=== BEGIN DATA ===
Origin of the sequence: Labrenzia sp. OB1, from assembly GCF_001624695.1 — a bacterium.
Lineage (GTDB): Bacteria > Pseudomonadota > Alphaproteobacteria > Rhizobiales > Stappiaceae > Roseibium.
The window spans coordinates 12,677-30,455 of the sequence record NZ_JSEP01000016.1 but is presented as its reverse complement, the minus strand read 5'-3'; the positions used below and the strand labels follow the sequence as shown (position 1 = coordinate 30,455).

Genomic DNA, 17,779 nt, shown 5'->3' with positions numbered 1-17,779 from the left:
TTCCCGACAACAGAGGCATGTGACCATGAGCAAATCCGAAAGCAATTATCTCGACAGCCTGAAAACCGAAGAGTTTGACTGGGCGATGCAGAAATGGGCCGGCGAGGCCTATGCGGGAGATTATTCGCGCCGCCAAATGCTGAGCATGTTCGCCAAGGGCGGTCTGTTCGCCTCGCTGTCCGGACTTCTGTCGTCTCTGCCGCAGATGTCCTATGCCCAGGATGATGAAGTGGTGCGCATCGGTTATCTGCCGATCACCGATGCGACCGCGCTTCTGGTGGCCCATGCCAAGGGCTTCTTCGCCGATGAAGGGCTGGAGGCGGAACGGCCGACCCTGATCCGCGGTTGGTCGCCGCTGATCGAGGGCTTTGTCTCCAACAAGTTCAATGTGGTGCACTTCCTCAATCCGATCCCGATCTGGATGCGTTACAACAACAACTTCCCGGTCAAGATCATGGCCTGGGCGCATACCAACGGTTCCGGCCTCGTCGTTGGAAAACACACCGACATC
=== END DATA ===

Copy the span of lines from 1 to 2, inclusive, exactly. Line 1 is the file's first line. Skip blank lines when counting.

Origin of the sequence: Labrenzia sp. OB1, from assembly GCF_001624695.1 — a bacterium.
Lineage (GTDB): Bacteria > Pseudomonadota > Alphaproteobacteria > Rhizobiales > Stappiaceae > Roseibium.